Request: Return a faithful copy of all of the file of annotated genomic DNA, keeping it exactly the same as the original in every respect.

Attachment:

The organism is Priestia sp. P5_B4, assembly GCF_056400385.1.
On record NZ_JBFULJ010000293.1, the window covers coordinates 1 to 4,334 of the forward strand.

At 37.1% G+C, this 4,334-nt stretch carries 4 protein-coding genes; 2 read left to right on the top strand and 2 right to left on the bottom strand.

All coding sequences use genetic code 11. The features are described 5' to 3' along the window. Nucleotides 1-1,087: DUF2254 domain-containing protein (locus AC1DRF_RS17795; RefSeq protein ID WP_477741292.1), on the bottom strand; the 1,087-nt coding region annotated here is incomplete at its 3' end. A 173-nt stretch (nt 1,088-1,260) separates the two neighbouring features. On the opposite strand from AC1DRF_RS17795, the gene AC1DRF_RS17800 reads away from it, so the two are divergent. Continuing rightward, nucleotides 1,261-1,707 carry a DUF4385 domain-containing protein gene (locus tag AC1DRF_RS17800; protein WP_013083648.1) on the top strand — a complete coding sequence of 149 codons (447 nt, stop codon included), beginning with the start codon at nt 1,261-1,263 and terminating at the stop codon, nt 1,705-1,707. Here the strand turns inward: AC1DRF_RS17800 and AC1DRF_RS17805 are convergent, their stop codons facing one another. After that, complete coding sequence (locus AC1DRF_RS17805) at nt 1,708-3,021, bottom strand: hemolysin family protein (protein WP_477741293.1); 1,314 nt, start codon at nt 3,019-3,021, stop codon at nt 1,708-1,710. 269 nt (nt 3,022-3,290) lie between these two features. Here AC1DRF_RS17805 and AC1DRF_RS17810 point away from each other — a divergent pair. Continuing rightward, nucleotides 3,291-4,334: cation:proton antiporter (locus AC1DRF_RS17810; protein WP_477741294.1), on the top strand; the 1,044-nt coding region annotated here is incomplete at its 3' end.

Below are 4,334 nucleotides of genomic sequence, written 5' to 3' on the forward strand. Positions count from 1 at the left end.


The organism is Priestia sp. P5_B4, assembly GCF_056400385.1.
On record NZ_JBFULJ010000293.1, the window covers coordinates 1 to 4,334 of the forward strand.

At 37.1% G+C, this 4,334-nt stretch carries 4 protein-coding genes; 2 read left to right on the top strand and 2 right to left on the bottom strand.

All coding sequences use genetic code 11. The features are described 5' to 3' along the window. Nucleotides 1-1,087: DUF2254 domain-containing protein (locus AC1DRF_RS17795; RefSeq protein ID WP_477741292.1), on the bottom strand; the 1,087-nt coding region annotated here is incomplete at its 3' end. A 173-nt stretch (nt 1,088-1,260) separates the two neighbouring features. On the opposite strand from AC1DRF_RS17795, the gene AC1DRF_RS17800 reads away from it, so the two are divergent. Continuing rightward, nucleotides 1,261-1,707 carry a DUF4385 domain-containing protein gene (locus tag AC1DRF_RS17800; protein WP_013083648.1) on the top strand — a complete coding sequence of 149 codons (447 nt, stop codon included), beginning with the start codon at nt 1,261-1,263 and terminating at the stop codon, nt 1,705-1,707. Here the strand turns inward: AC1DRF_RS17800 and AC1DRF_RS17805 are convergent, their stop codons facing one another. After that, complete coding sequence (locus AC1DRF_RS17805) at nt 1,708-3,021, bottom strand: hemolysin family protein (protein WP_477741293.1); 1,314 nt, start codon at nt 3,019-3,021, stop codon at nt 1,708-1,710. 269 nt (nt 3,022-3,290) lie between these two features. Here AC1DRF_RS17805 and AC1DRF_RS17810 point away from each other — a divergent pair. Continuing rightward, nucleotides 3,291-4,334: cation:proton antiporter (locus AC1DRF_RS17810; protein WP_477741294.1), on the top strand; the 1,044-nt coding region annotated here is incomplete at its 3' end.

Below are 4,334 nucleotides of genomic sequence, written 5' to 3' on the forward strand. Positions count from 1 at the left end.